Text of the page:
Putin stated that the Russian leadership was ready to use nuclear forces in the days of the Crimean annexation, bringing back the old threat of nuclear war.
Russia should give the green light to the establishment of an SCO Development Bank where China takes dominant positions in the authorized capital and management bodies. In exchange, Moscow could coordinate investment principles on terms that would be most favorable to itself and its partners.
What happens to an authoritarian country that’s left without its leader and the founder of the regime?
The nuclear arms control regime is unraveling. An aggressive search for new formats, concepts, and methods is urgently needed to adapt the system to changed realities.
A discussion about the heated politics of the Iran talks, Putin, and past U.S. secretaries of state.
The perpetrators of violence have staked their claim to power, or at least a more active role in formulating the regime’s identity and methods. If we are to assume that the president is not directly linked to Nemtsov’s murder, it seems that someone else wants to push Putin in a more decisive and punitive direction.
Despite numerous statements declaring Russia’s “pivot to Asia,” the country still faces challenges connecting the goals of the government with the needs of foreign investors.
The risk of a failure to reach a comprehensive deal with Iran is growing. However, a gradualist approach is the most realistic option for solving the nuclear issue.
There is little chance of moving U.S.-Russian relations out of the current crisis, due to fundamental differences in how both nations view the world. The best people can hope for is that the more dangerous path will not be taken.
Decomposition of “Russia” into many players provides clues to some aspects of the relationship between Moscow and Beijing. While the most important decisions are made by Putin himself, the views and interests of other players may influence the final policy.
Many North Caucasus natives have joined the Islamic State, and some are returning home. If the socioeconomic and political situation in the region deteriorates and popular discontent increases, this may lead former Islamic State fighters to join the armed struggle.
If the nuclear talks fail, further Russian cooperation on coercing Iran is not likely while Russia and the West remain locked in a standoff over Ukraine. Moreover, Russia and Iran may move to build closer relations in the future.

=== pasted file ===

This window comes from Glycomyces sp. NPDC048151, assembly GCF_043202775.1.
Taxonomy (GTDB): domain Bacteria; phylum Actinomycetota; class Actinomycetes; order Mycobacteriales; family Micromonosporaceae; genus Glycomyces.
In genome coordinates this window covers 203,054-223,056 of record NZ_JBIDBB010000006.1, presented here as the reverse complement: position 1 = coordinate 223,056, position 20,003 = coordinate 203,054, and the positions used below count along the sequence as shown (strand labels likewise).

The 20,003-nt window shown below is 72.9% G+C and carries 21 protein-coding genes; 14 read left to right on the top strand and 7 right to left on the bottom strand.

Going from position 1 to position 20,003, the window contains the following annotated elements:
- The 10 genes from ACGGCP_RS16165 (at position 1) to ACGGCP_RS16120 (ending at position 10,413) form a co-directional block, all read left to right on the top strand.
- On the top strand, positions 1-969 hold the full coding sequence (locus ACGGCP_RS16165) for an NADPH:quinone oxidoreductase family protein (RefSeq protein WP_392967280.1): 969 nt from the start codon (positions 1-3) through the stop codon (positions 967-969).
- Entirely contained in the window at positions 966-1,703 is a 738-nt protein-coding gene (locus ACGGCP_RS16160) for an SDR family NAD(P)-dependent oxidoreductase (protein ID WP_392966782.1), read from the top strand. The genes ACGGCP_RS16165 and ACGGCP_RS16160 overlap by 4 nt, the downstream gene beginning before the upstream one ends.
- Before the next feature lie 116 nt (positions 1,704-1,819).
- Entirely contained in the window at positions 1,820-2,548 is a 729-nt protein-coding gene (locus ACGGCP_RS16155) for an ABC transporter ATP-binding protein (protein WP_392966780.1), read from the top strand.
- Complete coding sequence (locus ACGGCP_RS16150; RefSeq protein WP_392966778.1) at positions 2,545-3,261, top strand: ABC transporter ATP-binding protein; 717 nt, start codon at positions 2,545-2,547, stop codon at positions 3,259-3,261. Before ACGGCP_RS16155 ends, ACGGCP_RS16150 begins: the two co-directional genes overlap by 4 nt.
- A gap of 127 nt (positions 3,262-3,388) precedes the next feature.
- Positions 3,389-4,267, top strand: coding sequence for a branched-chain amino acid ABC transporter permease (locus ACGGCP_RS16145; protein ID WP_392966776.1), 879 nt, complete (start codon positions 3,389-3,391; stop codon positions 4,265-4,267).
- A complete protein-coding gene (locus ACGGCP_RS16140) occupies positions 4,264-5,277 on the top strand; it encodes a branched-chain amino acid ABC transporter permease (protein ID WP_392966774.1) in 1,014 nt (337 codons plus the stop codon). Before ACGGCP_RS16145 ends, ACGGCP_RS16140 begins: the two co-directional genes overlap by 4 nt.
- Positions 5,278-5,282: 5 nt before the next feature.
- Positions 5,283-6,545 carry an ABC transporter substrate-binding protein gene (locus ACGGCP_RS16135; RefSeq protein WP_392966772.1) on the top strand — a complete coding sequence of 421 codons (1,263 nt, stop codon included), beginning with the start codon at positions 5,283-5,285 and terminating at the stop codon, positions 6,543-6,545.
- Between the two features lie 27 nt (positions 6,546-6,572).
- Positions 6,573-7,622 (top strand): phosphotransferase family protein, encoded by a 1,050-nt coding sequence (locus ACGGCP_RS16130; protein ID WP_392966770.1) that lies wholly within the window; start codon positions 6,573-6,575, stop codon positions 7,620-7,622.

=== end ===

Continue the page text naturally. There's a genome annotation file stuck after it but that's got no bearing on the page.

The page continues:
Russians who support democratic views are in a state of despair after Boris Nemtsov’s murder. No one is likely to be able to replace Nemtsov.
The confrontation between Russia and the United States that the world experiences today potentially could even be more dangerous than the Cold War, because each side believes that it has a monopoly on truth.
A Greater Asia, stretching from Shanghai to St. Petersburg, could transform the entire continent of Eurasia and have a significant impact on the global balance of power.
The Ukraine showdown is even scarier and more dangerous than most people think: President Putin is making it up as he goes along.
The West should be linking aid to Ukraine to peace rather than war.
Ukraine and the global crisis over it point to the start of a new period in world politics. Great powers—Russia overtly, China covertly—are challenging the U.S.-dominated order. Also, in the foreseeable future, there will be no common security system in Europe.
The new Minsk agreement will not necessarily prevent further escalation, but it might postpone it. The world should work hard to make sure that the shaky truce does not founder, leading to a broader war.
The danger for the EU in the rapprochement between Russia and China lies in the fortification of the Russian economy against sanctions and in an increased assertiveness for China.
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